How To Remodel a Basement Bath – Part 1 of 3 (HowToLou.com)

From HowToLou.com. This video shows how to remodel a basement bathroom. A toilet is moved with its plumbing in the concrete basement floor. A custom tile sho…


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Updated: November 27, 2013 — 5:23 pm


  1. great Video.. I always watch your videos

  2. Thanks for taking the time to make this video.

  3. This guys a beast!!!

  4. Were ther any permits you had to obtain before doing this or inspections ?

  5. @TheBaller97 – I live in Indiana where no permits are required. I know, in
    some states, you would need a permit. I would ask your local authorities.

  6. @baller – no

  7. It looks like a time consuming and tough job. What we did in mine to
    relocate my bowl was to make an elevated platform to hide the elbowed PVC
    pipes rerouting it going to the new target location of the bowl. It was
    just about 11in increment in height but it made the work a lot easier and
    cheaper since we don’t have machines and tools and we lack knowledge in
    doing carpentry and masonry. The platform added an appeal for the new look
    of my bathroom.

  8. Thanks for sharing your video

  9. @Karz Navaro – Yes, a raised platform is another great way to reroute
    pipes. The bathroom in this project was fairly small, so I wanted to keep
    the floor all flat. -Lou

  10. Good job Lou. I noticed you didn’t make a “shower pan”. Can you explain
    this? What would happen if the water got below the tile? Thanks.

  11. @pumpdog28 – When you are doing a shower on a concrete slab such as in the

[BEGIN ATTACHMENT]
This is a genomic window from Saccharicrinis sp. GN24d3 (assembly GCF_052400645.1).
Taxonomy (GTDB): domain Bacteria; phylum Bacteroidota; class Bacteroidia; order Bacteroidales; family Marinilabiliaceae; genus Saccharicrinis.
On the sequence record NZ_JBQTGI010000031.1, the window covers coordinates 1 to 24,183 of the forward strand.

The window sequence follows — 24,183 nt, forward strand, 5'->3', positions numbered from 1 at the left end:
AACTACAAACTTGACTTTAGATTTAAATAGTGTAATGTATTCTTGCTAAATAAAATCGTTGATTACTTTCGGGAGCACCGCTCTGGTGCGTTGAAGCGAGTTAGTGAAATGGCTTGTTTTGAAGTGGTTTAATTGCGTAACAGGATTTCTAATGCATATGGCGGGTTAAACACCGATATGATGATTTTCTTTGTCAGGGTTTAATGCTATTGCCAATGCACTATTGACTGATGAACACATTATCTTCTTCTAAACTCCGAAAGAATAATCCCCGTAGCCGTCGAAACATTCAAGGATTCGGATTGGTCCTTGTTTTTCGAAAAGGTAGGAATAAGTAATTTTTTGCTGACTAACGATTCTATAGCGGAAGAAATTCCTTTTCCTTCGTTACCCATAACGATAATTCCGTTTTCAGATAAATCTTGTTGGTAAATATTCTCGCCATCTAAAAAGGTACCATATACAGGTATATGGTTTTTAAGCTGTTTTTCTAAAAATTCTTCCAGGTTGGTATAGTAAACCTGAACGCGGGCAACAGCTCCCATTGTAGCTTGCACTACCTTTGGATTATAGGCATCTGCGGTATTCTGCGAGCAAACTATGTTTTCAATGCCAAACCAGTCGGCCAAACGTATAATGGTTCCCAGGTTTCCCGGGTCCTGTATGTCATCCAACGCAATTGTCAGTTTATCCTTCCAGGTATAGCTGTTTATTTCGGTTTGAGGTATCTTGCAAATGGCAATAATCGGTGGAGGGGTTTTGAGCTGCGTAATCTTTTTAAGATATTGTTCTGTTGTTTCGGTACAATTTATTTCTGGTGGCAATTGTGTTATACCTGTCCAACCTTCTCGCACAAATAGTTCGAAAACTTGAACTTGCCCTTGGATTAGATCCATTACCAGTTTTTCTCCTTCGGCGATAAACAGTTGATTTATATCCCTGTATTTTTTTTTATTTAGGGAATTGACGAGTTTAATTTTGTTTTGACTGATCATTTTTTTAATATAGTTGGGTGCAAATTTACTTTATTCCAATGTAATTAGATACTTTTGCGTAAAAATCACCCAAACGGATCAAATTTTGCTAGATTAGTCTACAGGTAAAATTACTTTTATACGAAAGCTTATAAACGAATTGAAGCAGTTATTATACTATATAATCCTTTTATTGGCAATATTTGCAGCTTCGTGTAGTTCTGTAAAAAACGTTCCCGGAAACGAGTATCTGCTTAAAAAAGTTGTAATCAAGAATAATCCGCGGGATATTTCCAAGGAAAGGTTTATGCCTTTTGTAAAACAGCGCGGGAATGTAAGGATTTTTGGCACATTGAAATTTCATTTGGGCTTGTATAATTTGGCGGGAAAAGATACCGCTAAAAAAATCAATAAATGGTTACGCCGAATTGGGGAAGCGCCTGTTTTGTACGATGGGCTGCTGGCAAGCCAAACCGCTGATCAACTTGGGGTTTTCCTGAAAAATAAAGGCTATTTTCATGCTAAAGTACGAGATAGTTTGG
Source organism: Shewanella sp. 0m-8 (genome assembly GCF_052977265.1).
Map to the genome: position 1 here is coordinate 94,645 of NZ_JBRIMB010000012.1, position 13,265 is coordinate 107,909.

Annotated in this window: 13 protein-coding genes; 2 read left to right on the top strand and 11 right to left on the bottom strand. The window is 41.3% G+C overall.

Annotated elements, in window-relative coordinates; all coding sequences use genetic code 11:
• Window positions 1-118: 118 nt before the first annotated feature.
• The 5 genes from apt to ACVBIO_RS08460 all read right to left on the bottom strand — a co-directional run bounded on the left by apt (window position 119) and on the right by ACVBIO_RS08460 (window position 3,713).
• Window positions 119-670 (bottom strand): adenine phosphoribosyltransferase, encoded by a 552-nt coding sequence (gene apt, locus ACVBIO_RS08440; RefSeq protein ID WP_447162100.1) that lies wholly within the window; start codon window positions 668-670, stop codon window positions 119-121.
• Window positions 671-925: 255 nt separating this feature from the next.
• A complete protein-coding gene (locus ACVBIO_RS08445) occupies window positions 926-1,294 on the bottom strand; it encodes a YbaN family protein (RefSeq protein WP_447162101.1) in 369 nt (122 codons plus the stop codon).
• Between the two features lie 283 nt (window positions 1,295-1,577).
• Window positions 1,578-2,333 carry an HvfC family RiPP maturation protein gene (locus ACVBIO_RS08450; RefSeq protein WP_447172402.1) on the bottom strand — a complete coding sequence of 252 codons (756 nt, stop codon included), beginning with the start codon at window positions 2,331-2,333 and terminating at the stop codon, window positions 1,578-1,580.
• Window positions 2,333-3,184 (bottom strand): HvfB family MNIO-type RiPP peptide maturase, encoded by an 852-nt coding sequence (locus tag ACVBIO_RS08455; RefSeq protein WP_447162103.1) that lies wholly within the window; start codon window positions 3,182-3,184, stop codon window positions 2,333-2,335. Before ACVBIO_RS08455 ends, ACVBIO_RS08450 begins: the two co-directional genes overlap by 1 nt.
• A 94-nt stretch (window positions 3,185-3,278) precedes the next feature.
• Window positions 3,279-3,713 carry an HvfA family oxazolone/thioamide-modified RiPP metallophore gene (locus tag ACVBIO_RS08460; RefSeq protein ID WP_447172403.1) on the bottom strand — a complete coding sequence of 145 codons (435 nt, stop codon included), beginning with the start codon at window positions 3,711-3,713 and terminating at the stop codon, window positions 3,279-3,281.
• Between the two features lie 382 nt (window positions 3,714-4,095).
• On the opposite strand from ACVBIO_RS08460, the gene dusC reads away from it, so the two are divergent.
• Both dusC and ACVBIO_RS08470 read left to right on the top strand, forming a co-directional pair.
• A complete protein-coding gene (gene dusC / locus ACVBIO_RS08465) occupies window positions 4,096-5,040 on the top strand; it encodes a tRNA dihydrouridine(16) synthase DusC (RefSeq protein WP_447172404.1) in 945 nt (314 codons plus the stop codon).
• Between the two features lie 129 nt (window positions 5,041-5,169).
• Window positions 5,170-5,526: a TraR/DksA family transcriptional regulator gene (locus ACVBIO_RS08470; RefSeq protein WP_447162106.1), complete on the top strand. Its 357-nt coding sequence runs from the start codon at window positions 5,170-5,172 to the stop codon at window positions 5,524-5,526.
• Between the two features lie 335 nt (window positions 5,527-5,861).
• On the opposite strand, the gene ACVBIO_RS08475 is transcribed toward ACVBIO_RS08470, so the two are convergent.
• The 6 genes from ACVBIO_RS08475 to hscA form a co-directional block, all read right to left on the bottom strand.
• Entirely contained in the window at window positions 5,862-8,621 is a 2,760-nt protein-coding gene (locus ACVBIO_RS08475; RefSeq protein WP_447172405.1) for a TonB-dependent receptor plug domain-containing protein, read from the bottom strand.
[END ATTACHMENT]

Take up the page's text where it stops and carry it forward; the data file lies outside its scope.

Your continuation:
basement, you do not need a shower pan. Water that seeps through the slab,
    if any, will simply get carried away by the drain tiles at the perimeter of
    the house.

  12. How did you supply water to the toilet in the new location?

  13. Sorry. I never showed this in the video. To connect the toilet in the new
    location, I ran half inch CPVC water piping from the plumbing area (utility
    room), through the wall and terminated it, in the bathroom, with a toilet
    shut off valve. I then connected it to the toilet with a standard toilet
    hookup line. I prefer the steel braided ones. They are a little more
    expensive, but well worth it. There is a picture of it at

  14. Nice job just wondering why cat the flange at 18:15 beside cat just the
    piece of the tile and replace would be unnoticeable with toilet on top

  15. Thanks. I removed the flange at 18:15 so I could lay a piece of tile over
    it. The toilet is no longer on top. It is moved to the other side of the

  16. Phillip Kirkpatrick

    Is it proper to not patch up the vapor barrier?

  17. Yes, a platform is another good option, if you have the room and don’t mind
    the step.

  18. Good question. I didn’t need a vapor barrier behind my tiles. Any water
    that seeps through the mortar joints also seeps through the concrete floor
    and pea gravel, and eventually make it to the the drain tiles surrounding
    the house. In my second floor bath remodel, I did use a rubber sheet
    (available in plumbing aisle) under the tiles to block any seepage.

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